The Minerals Management Service (MMS) is charged with environmentally responsible management of federal Outer Continental Shelf (OCS) resources (e.g., oil and gas, sand and gravel, other mineral resources). The OCS includes the submerged lands, subsoil, and seabed, lying between the seaward extent of the states' jurisdiction and the seaward extent of federal jurisdiction. The seaward extent of state jurisdiction is mostly 3 nautical miles, although in Texas and the Gulf coast of Florida, it is 3 marine leagues (9 nautical miles) and in Louisiana it is 3 imperial nautical miles. Federal jurisdiction extends to the farthest of 200 nautical miles or, if the continental shelf can be shown to exceed 200 nautical miles, a distance not greater than a line 100 nautical miles from the 2,500-meter isobath or a line 350 nautical miles from the baseline.
Section 388 of the Energy Policy Act of 2005 granted the Department of the Interior (Department) discretionary authority to issue leases, easements, or rights-of-way for activities on the OCS that produce or support production, transportation, or transmission of energy from sources other than oil and gas, and are not otherwise authorized by other applicable law. The Department delegated this authority to the MMS. Examples of the general types of alternative energy project activities that MMS has the discretion to authorize include, but are not limited to: wind energy, wave energy, ocean current energy, solar energy, and hydrogen production. The MMS was also delegated discretionary authority to issue leases, easements, or rights-of-way for other OCS project activities that make alternate use of existing OCS facilities for “energy-related purposes or for other authorized marine-related purposes,” to the extent such activities are not otherwise authorized by other applicable law. Such activities may include, but are not limited to: offshore aquaculture, research, education, recreation, and support for offshore operations and facilities.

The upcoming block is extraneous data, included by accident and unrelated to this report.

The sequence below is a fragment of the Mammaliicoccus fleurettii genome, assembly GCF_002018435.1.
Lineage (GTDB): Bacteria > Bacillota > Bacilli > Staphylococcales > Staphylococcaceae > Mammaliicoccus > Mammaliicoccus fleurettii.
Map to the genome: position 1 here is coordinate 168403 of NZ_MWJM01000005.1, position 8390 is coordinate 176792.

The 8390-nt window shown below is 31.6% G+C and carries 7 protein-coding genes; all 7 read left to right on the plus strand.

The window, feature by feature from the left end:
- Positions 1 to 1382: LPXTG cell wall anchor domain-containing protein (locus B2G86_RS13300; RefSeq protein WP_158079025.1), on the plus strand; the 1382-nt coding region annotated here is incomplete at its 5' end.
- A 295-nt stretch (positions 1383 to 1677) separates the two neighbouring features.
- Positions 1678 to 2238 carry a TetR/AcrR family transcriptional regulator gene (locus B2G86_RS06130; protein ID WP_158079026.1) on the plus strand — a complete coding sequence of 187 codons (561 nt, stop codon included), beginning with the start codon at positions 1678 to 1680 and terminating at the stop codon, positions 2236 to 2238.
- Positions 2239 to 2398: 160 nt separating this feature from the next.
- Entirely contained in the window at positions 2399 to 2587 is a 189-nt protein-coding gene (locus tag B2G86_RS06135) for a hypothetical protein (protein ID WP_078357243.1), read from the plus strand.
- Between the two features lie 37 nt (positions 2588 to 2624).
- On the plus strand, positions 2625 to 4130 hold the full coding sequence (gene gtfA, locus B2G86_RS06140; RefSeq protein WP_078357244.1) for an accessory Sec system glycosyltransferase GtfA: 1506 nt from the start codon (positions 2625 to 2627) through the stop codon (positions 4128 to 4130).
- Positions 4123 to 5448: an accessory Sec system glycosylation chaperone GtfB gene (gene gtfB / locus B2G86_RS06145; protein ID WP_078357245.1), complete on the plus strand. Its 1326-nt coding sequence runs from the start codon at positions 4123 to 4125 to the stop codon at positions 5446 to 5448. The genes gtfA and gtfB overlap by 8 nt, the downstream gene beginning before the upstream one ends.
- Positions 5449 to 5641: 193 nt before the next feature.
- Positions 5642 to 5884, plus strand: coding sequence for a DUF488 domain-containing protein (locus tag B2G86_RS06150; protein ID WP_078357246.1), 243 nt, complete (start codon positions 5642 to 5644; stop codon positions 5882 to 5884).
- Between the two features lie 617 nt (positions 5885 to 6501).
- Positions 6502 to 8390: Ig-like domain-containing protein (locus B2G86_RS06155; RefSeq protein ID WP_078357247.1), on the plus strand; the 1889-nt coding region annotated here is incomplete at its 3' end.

Under this new responsibility, MMS is working to establish an MMS Alternative Energy and Alternate Use Program that will provide for sound multiple-use management of federal offshore lands for nontraditional energy and related uses. Alternative energy sources that could be developed on the OCS under MMS stewardship include wind, ocean wave, ocean current, solar, and hydrogen. Large-scale nearshore wind projects are already in operation internationally, and in the United States projects are in the preplanning and permitting stages. OCS project development is yet to be accomplished. In the OCS, ocean wave technology is deployed on a small, prototype scale at a few locations, but the technology is still in its infancy. Ocean current technology is based on tidal technology and is in the pre-planning stages. Solar and hydrogen technologies are still in the conceptual stage.